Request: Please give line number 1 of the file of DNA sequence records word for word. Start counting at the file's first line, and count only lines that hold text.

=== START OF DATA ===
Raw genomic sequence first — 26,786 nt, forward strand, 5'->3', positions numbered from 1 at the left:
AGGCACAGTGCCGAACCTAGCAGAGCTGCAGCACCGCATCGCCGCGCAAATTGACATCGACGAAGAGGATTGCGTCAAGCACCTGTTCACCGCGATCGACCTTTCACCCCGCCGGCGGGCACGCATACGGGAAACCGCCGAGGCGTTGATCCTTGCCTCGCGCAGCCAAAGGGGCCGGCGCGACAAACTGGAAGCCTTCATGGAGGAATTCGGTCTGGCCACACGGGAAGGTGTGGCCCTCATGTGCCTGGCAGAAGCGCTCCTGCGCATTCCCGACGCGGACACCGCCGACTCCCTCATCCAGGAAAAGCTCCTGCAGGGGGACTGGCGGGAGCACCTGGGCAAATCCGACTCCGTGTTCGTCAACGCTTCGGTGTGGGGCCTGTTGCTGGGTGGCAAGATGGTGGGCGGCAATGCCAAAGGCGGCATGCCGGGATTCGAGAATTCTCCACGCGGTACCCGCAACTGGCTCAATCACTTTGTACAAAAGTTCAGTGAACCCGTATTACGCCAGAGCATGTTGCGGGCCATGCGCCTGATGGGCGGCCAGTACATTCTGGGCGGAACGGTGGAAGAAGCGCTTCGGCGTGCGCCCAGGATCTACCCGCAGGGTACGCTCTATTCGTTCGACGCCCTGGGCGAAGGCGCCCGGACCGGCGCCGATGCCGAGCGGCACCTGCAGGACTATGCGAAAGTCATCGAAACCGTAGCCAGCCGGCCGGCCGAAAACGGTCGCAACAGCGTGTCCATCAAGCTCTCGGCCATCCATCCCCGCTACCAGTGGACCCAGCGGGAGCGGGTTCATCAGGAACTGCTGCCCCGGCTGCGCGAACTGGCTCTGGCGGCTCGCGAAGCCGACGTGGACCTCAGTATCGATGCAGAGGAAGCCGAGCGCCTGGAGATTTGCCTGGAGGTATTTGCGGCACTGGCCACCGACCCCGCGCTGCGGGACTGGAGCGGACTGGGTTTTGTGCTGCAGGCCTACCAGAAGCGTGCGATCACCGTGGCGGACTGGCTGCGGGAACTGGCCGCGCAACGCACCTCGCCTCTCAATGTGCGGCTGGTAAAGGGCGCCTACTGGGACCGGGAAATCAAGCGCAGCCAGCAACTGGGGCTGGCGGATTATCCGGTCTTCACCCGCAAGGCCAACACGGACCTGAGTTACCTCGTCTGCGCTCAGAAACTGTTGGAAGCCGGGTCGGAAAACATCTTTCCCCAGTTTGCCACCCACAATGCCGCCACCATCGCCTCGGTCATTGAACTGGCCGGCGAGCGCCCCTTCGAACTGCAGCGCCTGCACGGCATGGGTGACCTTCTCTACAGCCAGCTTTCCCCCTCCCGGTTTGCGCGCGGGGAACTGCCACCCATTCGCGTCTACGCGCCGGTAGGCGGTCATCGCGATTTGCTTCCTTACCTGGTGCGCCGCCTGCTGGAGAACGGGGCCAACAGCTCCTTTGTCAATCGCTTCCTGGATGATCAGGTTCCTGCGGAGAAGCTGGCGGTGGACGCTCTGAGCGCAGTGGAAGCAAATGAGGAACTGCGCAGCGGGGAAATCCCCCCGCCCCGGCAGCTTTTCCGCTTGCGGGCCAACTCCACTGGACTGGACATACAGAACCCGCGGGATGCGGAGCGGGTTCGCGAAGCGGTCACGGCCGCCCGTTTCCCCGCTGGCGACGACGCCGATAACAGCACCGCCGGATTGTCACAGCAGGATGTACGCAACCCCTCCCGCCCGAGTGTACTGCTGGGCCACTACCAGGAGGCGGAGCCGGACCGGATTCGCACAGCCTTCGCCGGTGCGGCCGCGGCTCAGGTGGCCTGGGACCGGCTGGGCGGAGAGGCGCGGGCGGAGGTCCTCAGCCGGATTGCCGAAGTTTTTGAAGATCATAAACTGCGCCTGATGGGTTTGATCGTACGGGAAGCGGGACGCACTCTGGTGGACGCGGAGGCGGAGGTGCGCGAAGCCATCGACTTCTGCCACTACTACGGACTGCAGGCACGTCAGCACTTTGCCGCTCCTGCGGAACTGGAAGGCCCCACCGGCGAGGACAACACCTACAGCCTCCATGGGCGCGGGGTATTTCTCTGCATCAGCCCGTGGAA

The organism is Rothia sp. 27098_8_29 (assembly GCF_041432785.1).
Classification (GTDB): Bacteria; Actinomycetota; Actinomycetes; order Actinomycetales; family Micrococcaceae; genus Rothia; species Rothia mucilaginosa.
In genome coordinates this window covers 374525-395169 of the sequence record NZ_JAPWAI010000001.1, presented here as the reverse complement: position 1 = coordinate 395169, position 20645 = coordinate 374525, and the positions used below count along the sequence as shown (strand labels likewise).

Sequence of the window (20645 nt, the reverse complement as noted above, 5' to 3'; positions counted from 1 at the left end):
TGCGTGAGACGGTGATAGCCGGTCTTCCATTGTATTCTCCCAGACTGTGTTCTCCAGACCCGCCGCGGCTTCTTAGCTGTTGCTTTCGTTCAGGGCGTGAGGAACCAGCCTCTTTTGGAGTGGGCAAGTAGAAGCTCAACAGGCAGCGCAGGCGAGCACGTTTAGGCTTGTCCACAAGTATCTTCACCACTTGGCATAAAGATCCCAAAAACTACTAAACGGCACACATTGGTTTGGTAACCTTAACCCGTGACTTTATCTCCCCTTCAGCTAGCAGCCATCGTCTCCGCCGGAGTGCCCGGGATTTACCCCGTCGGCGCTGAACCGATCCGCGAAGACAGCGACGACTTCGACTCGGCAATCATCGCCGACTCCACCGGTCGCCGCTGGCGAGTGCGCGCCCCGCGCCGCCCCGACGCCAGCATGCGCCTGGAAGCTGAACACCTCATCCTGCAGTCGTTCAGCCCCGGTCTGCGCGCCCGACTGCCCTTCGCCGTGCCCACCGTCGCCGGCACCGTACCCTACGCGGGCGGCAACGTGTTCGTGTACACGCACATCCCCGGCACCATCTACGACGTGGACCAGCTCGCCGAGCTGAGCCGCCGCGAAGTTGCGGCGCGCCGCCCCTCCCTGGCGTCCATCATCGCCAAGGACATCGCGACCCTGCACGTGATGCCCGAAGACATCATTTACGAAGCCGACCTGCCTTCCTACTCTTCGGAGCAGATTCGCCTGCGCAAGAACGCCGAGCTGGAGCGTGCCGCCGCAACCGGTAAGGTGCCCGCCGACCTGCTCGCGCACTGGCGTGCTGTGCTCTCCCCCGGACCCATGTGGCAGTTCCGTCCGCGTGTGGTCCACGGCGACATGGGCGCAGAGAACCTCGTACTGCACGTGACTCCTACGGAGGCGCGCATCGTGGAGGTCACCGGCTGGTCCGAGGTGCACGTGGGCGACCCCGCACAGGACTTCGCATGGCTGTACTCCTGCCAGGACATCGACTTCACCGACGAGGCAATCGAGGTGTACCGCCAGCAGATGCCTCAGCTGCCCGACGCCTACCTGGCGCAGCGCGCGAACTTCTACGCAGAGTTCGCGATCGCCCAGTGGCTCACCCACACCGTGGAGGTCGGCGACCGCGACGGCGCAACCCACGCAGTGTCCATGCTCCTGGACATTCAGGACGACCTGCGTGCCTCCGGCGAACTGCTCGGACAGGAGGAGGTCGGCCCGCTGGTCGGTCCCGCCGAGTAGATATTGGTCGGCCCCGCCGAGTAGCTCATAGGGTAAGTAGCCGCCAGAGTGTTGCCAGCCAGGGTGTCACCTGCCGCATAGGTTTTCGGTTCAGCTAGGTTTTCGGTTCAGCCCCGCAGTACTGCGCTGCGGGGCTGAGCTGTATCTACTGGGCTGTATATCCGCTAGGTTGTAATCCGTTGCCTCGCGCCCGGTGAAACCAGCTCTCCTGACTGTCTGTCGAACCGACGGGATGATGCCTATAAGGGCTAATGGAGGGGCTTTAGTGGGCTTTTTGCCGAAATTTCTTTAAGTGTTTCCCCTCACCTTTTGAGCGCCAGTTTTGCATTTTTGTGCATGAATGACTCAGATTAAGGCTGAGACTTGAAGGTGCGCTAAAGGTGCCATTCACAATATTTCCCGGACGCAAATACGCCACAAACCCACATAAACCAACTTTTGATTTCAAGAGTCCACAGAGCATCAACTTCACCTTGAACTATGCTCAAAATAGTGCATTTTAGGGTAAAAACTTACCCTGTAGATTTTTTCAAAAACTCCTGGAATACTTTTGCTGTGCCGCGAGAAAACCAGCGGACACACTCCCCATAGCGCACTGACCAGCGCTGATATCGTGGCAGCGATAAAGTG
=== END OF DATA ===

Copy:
Raw genomic sequence first — 26,786 nt, forward strand, 5'->3', positions numbered from 1 at the left: